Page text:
By seventh grade, I was a library junkie. Miss Jacobs, the children’s room librarian, observed my frequent visits and offered me my first job, shelving books in the children’s room. Since then, I have felt at home in libraries wherever I’ve gone – ancient, modern, noisy, silent. I’ve been comforted by the presence of books, resource materials and the norms of library life throughout my life.
As the library world changed, I have watched and adjusted. Not so long ago, research in libraries involved taking notes on index cards, after finding relevant books or journal articles by searching them out on stacks within the library’s collection. Now, such an approach is as outdated as is film for taking photographs or making movies.
Interlibrary loan, the lifeline for scholars, used to be entirely on paper. Looking at the cover sheet stapled to the pages of each fulfilled interlibrary loan request used to show the locations of assisting libraries – some across the country, others abroad. Now, all interlibrary loans are electronic and anonymous. Like the gold spun overnight by Rumpelstiltskin, responses to virtual requests appear the next day in email inboxes, provided by anonymous hands.
The ultimate contrast between the past and the present/future of libraries was demonstrated at the recent reopening of the Oscar A. Silverman Library at the University at Buffalo. The new Silverman illustrates the dramatic evolution of libraries – 500,000 volumes were moved out of the third floor, creating a 45,000-square-foot bookless space to inspire scholarly pursuits. Students have access 24/7 to work areas that are removed from nontechnological distractions.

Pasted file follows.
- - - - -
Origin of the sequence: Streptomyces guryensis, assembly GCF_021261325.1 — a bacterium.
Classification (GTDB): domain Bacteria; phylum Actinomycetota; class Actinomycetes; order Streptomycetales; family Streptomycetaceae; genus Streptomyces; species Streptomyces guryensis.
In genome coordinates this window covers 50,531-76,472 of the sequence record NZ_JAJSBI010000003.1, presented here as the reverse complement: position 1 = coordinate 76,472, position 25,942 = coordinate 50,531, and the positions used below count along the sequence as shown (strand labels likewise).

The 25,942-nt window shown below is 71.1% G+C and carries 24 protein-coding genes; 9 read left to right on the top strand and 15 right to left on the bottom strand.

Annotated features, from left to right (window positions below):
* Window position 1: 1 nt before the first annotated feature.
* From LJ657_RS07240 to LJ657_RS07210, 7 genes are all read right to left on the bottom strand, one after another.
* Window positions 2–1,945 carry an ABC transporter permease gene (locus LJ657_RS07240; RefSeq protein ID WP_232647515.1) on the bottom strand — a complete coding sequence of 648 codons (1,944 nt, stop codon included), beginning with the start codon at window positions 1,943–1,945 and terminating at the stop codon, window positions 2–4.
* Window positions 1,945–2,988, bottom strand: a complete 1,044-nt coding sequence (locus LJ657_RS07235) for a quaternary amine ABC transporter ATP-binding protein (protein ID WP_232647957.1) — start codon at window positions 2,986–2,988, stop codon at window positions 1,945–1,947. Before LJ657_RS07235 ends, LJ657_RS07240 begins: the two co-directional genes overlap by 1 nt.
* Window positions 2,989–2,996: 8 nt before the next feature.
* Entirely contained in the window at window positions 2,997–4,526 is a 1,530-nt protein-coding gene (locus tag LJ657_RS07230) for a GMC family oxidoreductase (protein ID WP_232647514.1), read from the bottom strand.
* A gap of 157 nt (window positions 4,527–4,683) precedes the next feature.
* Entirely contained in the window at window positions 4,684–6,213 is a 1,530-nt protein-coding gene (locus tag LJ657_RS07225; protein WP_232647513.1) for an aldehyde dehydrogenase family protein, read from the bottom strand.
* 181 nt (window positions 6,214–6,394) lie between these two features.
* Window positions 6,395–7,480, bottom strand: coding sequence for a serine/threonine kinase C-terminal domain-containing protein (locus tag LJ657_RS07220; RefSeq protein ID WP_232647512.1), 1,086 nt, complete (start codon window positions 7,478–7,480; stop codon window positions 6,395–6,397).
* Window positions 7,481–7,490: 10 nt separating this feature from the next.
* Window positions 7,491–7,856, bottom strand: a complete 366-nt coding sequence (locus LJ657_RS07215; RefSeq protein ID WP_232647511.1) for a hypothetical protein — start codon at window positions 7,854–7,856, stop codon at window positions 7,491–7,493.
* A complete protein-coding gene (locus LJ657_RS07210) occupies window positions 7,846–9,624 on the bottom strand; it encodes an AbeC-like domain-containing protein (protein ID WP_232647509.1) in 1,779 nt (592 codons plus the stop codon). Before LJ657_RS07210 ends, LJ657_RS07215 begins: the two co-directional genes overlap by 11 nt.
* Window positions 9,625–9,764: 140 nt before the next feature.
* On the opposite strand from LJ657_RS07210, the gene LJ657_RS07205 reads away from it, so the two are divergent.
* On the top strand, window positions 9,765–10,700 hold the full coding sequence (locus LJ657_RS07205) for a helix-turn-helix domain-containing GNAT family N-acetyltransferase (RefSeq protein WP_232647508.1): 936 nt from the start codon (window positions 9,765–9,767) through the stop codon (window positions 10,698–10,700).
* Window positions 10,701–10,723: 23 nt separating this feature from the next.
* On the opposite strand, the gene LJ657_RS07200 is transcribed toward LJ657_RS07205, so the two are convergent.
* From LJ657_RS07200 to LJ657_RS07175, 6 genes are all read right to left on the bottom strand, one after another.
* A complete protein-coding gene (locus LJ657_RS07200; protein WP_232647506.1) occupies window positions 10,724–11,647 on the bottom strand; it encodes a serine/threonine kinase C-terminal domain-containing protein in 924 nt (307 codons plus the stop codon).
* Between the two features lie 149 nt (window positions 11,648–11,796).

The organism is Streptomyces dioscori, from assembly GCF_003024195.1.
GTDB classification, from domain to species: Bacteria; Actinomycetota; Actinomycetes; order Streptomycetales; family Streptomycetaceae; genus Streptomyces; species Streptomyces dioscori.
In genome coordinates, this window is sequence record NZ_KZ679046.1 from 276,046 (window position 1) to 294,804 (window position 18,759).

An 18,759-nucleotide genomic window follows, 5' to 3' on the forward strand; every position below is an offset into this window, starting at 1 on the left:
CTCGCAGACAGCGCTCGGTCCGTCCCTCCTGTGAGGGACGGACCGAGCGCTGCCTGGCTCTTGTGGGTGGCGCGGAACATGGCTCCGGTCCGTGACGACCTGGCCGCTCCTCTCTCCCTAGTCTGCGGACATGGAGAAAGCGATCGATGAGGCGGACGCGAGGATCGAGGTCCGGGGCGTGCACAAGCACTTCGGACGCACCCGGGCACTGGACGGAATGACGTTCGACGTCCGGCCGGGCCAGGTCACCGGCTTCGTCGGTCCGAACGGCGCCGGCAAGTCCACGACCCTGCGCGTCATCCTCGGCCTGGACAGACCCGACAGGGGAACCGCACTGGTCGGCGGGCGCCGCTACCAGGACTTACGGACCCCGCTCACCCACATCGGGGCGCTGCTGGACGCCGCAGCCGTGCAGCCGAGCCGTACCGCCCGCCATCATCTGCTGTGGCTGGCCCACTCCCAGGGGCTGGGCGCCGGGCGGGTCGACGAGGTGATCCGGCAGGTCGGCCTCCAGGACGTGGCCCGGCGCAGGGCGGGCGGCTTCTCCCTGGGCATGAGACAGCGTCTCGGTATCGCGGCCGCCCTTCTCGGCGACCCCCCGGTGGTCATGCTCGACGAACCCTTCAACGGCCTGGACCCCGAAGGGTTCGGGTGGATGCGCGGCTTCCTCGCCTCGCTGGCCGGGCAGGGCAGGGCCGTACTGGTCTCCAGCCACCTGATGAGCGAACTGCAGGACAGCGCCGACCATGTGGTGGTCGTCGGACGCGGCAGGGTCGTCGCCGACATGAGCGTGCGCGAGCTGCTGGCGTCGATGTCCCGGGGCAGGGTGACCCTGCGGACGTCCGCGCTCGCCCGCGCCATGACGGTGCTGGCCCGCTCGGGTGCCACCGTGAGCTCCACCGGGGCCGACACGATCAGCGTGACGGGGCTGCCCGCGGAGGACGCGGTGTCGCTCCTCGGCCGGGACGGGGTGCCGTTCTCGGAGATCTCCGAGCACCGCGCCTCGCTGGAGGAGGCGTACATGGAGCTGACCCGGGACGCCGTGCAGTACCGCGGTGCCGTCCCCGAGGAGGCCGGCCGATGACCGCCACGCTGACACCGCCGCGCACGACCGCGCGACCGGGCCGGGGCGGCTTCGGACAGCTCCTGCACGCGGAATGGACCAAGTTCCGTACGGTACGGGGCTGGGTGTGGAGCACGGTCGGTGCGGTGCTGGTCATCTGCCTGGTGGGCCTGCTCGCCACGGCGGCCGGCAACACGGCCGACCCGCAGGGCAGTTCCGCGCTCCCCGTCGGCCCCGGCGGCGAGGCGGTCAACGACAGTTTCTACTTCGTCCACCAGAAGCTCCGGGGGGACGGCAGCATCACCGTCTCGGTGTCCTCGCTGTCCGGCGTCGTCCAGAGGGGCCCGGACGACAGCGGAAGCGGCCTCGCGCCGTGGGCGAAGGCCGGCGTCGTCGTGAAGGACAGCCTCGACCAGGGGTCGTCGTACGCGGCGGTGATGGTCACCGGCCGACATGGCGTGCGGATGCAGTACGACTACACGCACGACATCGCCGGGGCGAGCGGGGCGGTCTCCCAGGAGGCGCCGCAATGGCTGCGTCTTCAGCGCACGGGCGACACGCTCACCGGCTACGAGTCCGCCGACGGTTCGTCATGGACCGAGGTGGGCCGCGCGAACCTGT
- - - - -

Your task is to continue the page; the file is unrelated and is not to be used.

UB has seven other “traditional” libraries, containing books, journals and other items, but within this new setting, students are book-free. They can work and study within a library that inspires, taking in the beauty of design all around them. In the light-filled spaces, students can easily mentally transport to alternate places, but they will have to initiate their own actual treks to grasp printed words. The library of today is welcoming new intersections between the mind and ideas of the past, via the fingers.
Reverence for Silverman is an affectionate presence in the library. Visitors can view mementos from his academic career and his portrait. We can imagine conversing with him, experiencing his warmth and intelligence. Beginning in 1926, and continuing for nearly 50 years, his service included roles as faculty member, department chairman and library director.
As a result of his initiatives, the university library collection includes works by Robert Graves and James Joyce. His enthusiasm for scholarship led to stunning acquisitions for the library – growing the collection from 350,000 to over 1 million volumes during the eight years he served as director.
Inevitably, one wonders what he would think of the space bearing his name being book-free. How would he adjust to an environment that facilitates learning not through paper but through electronic questing? As a visionary, his imagination might delight at the thought of students conducting time travel via technology to find their newest resources. This library opens doors that Silverman never could have imagined. Hopefully, his love of libraries will be contagious and instill in students the belief that libraries – of all kinds – can forever be their homes.